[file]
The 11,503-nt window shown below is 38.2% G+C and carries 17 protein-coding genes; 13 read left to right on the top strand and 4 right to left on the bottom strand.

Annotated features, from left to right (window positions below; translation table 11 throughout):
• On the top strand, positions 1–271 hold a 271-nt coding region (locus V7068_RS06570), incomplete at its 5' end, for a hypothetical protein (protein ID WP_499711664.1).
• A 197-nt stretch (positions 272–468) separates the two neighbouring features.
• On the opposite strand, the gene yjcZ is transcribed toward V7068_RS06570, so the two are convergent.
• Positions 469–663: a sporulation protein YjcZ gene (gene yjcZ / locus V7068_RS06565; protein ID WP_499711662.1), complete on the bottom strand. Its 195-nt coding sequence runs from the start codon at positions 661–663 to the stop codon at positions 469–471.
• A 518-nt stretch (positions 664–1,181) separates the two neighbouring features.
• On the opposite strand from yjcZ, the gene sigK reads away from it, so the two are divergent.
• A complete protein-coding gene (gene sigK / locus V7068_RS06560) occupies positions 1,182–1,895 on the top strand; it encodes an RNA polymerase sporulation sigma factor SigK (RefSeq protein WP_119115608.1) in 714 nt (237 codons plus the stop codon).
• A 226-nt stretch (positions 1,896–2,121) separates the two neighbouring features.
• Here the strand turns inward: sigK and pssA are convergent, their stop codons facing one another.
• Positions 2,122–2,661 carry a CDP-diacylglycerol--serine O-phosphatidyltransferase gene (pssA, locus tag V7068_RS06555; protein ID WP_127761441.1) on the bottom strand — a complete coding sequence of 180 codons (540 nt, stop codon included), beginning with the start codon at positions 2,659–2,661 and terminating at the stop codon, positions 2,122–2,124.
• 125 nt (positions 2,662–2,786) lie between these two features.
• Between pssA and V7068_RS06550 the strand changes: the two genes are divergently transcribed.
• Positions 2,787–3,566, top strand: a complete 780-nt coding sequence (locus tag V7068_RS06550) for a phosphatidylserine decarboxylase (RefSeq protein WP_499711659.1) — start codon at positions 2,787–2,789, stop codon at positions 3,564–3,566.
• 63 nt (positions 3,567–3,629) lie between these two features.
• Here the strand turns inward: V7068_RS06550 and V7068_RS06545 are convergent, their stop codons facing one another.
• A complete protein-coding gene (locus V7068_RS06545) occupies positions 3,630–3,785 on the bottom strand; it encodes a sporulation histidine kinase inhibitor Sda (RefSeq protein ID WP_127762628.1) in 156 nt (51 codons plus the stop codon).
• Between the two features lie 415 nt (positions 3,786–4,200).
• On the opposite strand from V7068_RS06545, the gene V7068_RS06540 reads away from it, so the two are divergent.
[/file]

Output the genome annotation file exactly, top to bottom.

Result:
The 11,503-nt window shown below is 38.2% G+C and carries 17 protein-coding genes; 13 read left to right on the top strand and 4 right to left on the bottom strand.

Annotated features, from left to right (window positions below; translation table 11 throughout):
• On the top strand, positions 1–271 hold a 271-nt coding region (locus V7068_RS06570), incomplete at its 5' end, for a hypothetical protein (protein ID WP_499711664.1).
• A 197-nt stretch (positions 272–468) separates the two neighbouring features.
• On the opposite strand, the gene yjcZ is transcribed toward V7068_RS06570, so the two are convergent.
• Positions 469–663: a sporulation protein YjcZ gene (gene yjcZ / locus V7068_RS06565; protein ID WP_499711662.1), complete on the bottom strand. Its 195-nt coding sequence runs from the start codon at positions 661–663 to the stop codon at positions 469–471.
• A 518-nt stretch (positions 664–1,181) separates the two neighbouring features.
• On the opposite strand from yjcZ, the gene sigK reads away from it, so the two are divergent.
• A complete protein-coding gene (gene sigK / locus V7068_RS06560) occupies positions 1,182–1,895 on the top strand; it encodes an RNA polymerase sporulation sigma factor SigK (RefSeq protein WP_119115608.1) in 714 nt (237 codons plus the stop codon).
• A 226-nt stretch (positions 1,896–2,121) separates the two neighbouring features.
• Here the strand turns inward: sigK and pssA are convergent, their stop codons facing one another.
• Positions 2,122–2,661 carry a CDP-diacylglycerol--serine O-phosphatidyltransferase gene (pssA, locus tag V7068_RS06555; protein ID WP_127761441.1) on the bottom strand — a complete coding sequence of 180 codons (540 nt, stop codon included), beginning with the start codon at positions 2,659–2,661 and terminating at the stop codon, positions 2,122–2,124.
• 125 nt (positions 2,662–2,786) lie between these two features.
• Between pssA and V7068_RS06550 the strand changes: the two genes are divergently transcribed.
• Positions 2,787–3,566, top strand: a complete 780-nt coding sequence (locus tag V7068_RS06550) for a phosphatidylserine decarboxylase (RefSeq protein WP_499711659.1) — start codon at positions 2,787–2,789, stop codon at positions 3,564–3,566.
• 63 nt (positions 3,567–3,629) lie between these two features.
• Here the strand turns inward: V7068_RS06550 and V7068_RS06545 are convergent, their stop codons facing one another.
• A complete protein-coding gene (locus V7068_RS06545) occupies positions 3,630–3,785 on the bottom strand; it encodes a sporulation histidine kinase inhibitor Sda (RefSeq protein ID WP_127762628.1) in 156 nt (51 codons plus the stop codon).
• Between the two features lie 415 nt (positions 3,786–4,200).
• On the opposite strand from V7068_RS06545, the gene V7068_RS06540 reads away from it, so the two are divergent.